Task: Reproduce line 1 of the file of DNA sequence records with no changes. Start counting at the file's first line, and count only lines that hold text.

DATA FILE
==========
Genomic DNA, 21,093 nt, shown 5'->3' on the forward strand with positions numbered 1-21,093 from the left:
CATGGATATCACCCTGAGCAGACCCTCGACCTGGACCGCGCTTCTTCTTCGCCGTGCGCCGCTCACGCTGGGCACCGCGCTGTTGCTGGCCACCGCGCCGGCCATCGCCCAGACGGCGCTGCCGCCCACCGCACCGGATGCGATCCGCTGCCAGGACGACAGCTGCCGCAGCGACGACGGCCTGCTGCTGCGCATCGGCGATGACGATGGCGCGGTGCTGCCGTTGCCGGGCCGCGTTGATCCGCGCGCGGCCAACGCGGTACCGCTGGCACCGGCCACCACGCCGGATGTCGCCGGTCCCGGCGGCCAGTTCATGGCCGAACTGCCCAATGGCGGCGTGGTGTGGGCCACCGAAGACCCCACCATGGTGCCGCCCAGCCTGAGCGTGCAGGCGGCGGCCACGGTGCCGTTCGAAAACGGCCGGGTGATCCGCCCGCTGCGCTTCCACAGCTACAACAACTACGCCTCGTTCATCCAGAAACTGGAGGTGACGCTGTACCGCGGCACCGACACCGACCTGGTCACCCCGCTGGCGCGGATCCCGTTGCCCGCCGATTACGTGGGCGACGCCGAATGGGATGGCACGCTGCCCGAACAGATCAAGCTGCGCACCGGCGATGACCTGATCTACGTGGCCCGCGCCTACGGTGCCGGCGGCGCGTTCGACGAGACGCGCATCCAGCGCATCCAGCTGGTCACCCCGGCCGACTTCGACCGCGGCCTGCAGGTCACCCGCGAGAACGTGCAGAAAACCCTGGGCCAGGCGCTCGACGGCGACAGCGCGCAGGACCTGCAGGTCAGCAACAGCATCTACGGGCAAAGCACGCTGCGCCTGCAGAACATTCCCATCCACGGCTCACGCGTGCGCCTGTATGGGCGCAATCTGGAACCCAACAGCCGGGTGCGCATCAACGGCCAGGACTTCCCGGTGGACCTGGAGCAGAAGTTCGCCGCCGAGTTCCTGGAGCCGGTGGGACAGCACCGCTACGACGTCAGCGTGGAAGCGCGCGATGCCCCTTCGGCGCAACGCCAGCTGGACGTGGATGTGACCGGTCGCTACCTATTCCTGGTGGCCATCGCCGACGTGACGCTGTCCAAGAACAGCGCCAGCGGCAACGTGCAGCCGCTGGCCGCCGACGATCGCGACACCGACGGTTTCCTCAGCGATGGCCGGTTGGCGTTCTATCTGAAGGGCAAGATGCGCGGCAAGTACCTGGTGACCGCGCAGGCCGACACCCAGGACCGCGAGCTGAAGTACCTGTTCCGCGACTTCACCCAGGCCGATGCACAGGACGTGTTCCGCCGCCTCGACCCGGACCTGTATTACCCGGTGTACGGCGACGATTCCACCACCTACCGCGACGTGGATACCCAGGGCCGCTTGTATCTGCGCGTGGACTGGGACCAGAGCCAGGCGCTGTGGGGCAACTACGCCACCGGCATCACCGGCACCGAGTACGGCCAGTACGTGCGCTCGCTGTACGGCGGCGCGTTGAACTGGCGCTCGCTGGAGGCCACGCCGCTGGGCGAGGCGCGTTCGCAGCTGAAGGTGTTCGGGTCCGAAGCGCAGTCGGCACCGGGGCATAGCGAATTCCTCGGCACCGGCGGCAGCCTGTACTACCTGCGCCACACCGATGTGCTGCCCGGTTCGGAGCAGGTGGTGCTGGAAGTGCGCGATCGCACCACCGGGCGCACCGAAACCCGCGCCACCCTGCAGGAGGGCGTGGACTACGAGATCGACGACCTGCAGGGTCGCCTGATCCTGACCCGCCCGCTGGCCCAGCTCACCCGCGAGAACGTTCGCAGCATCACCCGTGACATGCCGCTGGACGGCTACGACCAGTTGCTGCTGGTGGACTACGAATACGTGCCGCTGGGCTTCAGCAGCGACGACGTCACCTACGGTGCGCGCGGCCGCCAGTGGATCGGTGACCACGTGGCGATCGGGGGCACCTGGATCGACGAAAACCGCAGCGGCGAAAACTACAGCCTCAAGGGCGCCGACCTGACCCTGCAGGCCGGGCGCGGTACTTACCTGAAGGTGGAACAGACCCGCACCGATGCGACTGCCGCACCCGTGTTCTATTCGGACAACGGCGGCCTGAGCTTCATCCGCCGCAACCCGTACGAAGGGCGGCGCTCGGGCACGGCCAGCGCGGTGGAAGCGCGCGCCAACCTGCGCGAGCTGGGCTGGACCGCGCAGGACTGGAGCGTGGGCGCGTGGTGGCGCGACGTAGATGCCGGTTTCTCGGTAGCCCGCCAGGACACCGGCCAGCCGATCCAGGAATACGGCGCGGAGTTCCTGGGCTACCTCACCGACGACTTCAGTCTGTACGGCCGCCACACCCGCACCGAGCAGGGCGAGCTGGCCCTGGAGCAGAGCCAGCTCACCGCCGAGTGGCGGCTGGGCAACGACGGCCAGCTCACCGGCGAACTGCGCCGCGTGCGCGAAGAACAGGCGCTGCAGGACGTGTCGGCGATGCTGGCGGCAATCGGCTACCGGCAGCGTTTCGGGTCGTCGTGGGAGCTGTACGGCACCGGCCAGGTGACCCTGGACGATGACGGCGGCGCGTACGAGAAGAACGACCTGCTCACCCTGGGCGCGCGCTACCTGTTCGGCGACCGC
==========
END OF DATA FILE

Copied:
Genomic DNA, 21,093 nt, shown 5'->3' on the forward strand with positions numbered 1-21,093 from the left: